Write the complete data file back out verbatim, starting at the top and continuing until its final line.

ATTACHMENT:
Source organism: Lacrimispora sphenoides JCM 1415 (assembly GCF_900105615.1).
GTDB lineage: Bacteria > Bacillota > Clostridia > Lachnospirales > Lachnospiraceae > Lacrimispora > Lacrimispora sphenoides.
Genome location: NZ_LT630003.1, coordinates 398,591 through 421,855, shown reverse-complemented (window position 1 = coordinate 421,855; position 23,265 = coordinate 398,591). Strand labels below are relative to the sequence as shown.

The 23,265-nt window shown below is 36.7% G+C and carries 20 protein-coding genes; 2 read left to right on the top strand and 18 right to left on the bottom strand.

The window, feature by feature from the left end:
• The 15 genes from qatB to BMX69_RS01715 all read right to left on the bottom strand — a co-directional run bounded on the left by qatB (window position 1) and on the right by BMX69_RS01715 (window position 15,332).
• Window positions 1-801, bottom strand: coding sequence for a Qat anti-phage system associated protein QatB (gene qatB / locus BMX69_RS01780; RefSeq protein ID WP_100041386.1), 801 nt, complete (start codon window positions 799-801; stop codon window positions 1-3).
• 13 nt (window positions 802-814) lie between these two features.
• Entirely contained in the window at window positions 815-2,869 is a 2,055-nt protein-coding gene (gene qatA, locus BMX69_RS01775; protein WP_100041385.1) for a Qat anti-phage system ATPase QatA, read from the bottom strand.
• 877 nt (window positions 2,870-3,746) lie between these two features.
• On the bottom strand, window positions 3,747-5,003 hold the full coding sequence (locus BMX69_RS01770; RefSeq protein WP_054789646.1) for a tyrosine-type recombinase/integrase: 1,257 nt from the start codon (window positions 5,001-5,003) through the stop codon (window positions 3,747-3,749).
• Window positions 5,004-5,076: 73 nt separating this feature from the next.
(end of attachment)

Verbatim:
Source organism: Lacrimispora sphenoides JCM 1415 (assembly GCF_900105615.1).
GTDB lineage: Bacteria > Bacillota > Clostridia > Lachnospirales > Lachnospiraceae > Lacrimispora > Lacrimispora sphenoides.
Genome location: NZ_LT630003.1, coordinates 398,591 through 421,855, shown reverse-complemented (window position 1 = coordinate 421,855; position 23,265 = coordinate 398,591). Strand labels below are relative to the sequence as shown.

The 23,265-nt window shown below is 36.7% G+C and carries 20 protein-coding genes; 2 read left to right on the top strand and 18 right to left on the bottom strand.

The window, feature by feature from the left end:
• The 15 genes from qatB to BMX69_RS01715 all read right to left on the bottom strand — a co-directional run bounded on the left by qatB (window position 1) and on the right by BMX69_RS01715 (window position 15,332).
• Window positions 1-801, bottom strand: coding sequence for a Qat anti-phage system associated protein QatB (gene qatB / locus BMX69_RS01780; RefSeq protein ID WP_100041386.1), 801 nt, complete (start codon window positions 799-801; stop codon window positions 1-3).
• 13 nt (window positions 802-814) lie between these two features.
• Entirely contained in the window at window positions 815-2,869 is a 2,055-nt protein-coding gene (gene qatA, locus BMX69_RS01775; protein WP_100041385.1) for a Qat anti-phage system ATPase QatA, read from the bottom strand.
• 877 nt (window positions 2,870-3,746) lie between these two features.
• On the bottom strand, window positions 3,747-5,003 hold the full coding sequence (locus BMX69_RS01770; RefSeq protein WP_054789646.1) for a tyrosine-type recombinase/integrase: 1,257 nt from the start codon (window positions 5,001-5,003) through the stop codon (window positions 3,747-3,749).
• Window positions 5,004-5,076: 73 nt separating this feature from the next.